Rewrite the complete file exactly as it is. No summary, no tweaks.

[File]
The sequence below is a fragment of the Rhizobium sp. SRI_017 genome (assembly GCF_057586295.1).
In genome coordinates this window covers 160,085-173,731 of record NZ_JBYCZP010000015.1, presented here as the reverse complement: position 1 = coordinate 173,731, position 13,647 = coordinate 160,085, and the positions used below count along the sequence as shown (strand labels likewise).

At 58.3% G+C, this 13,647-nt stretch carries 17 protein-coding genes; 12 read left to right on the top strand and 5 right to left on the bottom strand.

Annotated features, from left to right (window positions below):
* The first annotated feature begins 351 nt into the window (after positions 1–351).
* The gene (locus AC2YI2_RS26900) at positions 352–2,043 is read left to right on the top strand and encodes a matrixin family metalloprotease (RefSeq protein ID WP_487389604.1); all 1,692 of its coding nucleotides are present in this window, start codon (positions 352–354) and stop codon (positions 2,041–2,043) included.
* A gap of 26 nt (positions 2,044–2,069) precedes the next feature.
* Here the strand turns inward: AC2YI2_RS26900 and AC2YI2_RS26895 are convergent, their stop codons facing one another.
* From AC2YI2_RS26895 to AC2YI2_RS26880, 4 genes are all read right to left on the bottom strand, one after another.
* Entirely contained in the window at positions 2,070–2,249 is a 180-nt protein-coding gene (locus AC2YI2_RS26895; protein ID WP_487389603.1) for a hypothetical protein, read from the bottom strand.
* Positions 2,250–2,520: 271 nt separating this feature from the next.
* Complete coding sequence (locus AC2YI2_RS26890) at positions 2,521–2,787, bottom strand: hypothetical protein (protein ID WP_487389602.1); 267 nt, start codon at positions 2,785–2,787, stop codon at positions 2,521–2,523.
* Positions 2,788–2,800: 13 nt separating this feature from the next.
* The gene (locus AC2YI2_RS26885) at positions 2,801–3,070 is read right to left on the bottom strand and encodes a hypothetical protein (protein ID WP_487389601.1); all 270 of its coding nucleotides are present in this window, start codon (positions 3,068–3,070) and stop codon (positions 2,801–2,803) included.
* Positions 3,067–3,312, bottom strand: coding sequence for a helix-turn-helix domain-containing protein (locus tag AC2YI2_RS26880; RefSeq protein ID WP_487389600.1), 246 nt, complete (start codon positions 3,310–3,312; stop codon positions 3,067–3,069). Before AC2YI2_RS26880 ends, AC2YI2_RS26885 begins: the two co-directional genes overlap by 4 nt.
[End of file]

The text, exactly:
The sequence below is a fragment of the Rhizobium sp. SRI_017 genome (assembly GCF_057586295.1).
In genome coordinates this window covers 160,085-173,731 of record NZ_JBYCZP010000015.1, presented here as the reverse complement: position 1 = coordinate 173,731, position 13,647 = coordinate 160,085, and the positions used below count along the sequence as shown (strand labels likewise).

At 58.3% G+C, this 13,647-nt stretch carries 17 protein-coding genes; 12 read left to right on the top strand and 5 right to left on the bottom strand.

Annotated features, from left to right (window positions below):
* The first annotated feature begins 351 nt into the window (after positions 1–351).
* The gene (locus AC2YI2_RS26900) at positions 352–2,043 is read left to right on the top strand and encodes a matrixin family metalloprotease (RefSeq protein ID WP_487389604.1); all 1,692 of its coding nucleotides are present in this window, start codon (positions 352–354) and stop codon (positions 2,041–2,043) included.
* A gap of 26 nt (positions 2,044–2,069) precedes the next feature.
* Here the strand turns inward: AC2YI2_RS26900 and AC2YI2_RS26895 are convergent, their stop codons facing one another.
* From AC2YI2_RS26895 to AC2YI2_RS26880, 4 genes are all read right to left on the bottom strand, one after another.
* Entirely contained in the window at positions 2,070–2,249 is a 180-nt protein-coding gene (locus AC2YI2_RS26895; protein ID WP_487389603.1) for a hypothetical protein, read from the bottom strand.
* Positions 2,250–2,520: 271 nt separating this feature from the next.
* Complete coding sequence (locus AC2YI2_RS26890) at positions 2,521–2,787, bottom strand: hypothetical protein (protein ID WP_487389602.1); 267 nt, start codon at positions 2,785–2,787, stop codon at positions 2,521–2,523.
* Positions 2,788–2,800: 13 nt separating this feature from the next.
* The gene (locus AC2YI2_RS26885) at positions 2,801–3,070 is read right to left on the bottom strand and encodes a hypothetical protein (protein ID WP_487389601.1); all 270 of its coding nucleotides are present in this window, start codon (positions 3,068–3,070) and stop codon (positions 2,801–2,803) included.
* Positions 3,067–3,312, bottom strand: coding sequence for a helix-turn-helix domain-containing protein (locus tag AC2YI2_RS26880; RefSeq protein ID WP_487389600.1), 246 nt, complete (start codon positions 3,310–3,312; stop codon positions 3,067–3,069). Before AC2YI2_RS26880 ends, AC2YI2_RS26885 begins: the two co-directional genes overlap by 4 nt.